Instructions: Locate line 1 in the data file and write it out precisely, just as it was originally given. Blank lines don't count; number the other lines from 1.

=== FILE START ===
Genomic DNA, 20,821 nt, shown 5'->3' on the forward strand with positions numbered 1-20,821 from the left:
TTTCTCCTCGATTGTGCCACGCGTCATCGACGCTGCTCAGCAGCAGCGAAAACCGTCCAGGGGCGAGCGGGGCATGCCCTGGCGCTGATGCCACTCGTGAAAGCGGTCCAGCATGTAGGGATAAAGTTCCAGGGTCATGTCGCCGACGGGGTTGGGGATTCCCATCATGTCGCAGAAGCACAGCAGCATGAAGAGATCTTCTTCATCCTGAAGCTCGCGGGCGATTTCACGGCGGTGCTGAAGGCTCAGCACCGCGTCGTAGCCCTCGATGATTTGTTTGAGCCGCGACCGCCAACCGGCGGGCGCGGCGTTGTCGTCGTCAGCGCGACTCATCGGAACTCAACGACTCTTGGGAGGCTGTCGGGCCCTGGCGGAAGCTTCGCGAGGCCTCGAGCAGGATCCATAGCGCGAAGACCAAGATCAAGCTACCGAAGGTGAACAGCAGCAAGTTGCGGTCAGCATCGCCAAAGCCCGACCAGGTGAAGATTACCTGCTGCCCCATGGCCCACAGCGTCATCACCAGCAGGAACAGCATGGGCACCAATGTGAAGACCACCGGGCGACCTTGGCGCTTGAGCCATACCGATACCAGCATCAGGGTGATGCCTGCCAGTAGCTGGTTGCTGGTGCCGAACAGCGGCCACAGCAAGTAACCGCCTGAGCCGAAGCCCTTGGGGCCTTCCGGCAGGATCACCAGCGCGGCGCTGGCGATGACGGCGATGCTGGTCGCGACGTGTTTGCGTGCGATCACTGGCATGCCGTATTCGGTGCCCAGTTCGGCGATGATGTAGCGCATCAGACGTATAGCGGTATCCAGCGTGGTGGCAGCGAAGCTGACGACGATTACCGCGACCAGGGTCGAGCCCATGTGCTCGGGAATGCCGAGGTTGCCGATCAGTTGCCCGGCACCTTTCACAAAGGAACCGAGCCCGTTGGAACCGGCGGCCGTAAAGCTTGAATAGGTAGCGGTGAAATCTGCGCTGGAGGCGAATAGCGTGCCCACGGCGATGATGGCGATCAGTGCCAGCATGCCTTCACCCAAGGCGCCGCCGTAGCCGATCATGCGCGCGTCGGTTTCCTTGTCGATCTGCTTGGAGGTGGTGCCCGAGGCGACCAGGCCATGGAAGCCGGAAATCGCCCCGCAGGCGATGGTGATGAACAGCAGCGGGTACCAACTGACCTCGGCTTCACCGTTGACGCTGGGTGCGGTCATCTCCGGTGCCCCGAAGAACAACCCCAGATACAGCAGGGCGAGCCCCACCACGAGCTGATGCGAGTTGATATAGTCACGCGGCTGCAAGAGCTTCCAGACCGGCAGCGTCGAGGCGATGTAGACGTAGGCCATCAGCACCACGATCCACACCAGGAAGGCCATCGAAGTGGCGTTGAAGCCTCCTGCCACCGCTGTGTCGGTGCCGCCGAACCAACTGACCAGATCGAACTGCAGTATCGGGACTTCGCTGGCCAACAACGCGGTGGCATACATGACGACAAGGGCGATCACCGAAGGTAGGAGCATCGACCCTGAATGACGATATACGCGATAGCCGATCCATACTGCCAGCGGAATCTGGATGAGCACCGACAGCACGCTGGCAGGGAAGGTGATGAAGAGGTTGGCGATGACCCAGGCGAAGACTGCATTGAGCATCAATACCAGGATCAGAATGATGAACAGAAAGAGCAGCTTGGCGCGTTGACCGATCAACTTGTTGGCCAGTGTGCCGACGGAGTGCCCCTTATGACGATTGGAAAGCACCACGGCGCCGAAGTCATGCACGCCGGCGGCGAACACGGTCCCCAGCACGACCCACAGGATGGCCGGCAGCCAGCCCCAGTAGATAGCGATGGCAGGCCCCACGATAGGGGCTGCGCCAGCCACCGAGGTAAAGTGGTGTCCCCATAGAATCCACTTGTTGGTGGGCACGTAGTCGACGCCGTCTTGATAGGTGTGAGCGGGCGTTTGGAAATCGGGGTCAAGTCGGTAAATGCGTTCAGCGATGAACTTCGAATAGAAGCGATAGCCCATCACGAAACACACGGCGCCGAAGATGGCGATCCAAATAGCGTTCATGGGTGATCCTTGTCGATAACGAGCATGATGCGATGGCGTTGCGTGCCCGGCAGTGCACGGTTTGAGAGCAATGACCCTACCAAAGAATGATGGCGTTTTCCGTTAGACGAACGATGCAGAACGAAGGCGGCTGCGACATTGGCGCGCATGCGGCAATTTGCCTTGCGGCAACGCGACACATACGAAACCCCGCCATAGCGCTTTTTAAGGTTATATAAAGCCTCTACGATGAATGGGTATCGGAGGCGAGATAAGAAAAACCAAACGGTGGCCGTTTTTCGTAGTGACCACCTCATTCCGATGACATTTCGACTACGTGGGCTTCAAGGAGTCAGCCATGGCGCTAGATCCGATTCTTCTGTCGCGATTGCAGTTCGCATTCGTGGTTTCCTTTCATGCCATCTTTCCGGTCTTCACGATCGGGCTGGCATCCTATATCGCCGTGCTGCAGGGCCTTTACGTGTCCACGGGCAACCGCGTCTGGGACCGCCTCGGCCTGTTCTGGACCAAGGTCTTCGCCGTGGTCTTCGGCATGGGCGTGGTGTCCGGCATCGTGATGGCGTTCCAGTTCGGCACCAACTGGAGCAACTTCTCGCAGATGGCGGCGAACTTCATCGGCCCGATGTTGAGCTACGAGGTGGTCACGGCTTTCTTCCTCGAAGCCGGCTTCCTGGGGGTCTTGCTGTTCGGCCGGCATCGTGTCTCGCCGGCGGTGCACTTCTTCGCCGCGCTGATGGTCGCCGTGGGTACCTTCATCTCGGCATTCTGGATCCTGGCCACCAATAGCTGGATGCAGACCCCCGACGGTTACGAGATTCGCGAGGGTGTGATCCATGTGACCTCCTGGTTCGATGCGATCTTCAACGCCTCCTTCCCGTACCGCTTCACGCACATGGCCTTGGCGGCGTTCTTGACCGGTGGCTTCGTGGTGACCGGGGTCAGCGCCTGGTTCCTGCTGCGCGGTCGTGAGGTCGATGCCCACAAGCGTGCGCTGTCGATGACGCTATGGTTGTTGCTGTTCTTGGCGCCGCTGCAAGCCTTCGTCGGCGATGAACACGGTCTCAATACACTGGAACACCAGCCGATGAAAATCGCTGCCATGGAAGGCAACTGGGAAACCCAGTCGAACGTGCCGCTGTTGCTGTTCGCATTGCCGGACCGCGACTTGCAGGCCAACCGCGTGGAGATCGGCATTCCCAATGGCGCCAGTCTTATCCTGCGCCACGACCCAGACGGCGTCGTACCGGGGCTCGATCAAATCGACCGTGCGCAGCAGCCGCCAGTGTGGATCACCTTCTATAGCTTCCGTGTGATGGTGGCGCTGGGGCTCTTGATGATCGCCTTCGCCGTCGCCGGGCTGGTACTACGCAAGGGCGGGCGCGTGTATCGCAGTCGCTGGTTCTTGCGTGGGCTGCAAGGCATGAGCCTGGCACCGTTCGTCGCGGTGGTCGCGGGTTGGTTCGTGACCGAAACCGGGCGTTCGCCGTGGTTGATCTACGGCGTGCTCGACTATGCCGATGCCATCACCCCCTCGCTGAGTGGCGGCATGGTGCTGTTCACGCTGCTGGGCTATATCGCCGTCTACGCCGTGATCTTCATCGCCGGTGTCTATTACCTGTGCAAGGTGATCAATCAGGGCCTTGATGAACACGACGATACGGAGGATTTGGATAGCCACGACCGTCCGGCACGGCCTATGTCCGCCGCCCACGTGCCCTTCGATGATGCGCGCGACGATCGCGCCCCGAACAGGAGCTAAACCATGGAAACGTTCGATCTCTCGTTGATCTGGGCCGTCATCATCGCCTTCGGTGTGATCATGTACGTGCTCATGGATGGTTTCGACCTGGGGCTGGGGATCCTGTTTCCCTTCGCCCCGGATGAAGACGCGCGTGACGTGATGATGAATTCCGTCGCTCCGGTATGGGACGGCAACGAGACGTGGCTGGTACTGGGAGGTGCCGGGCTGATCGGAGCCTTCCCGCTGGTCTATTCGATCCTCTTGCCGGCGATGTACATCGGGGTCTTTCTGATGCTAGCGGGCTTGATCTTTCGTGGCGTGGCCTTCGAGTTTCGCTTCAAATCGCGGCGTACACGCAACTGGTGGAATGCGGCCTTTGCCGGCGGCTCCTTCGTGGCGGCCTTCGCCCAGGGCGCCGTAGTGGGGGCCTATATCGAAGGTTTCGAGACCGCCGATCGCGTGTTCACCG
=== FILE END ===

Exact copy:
Genomic DNA, 20,821 nt, shown 5'->3' on the forward strand with positions numbered 1-20,821 from the left: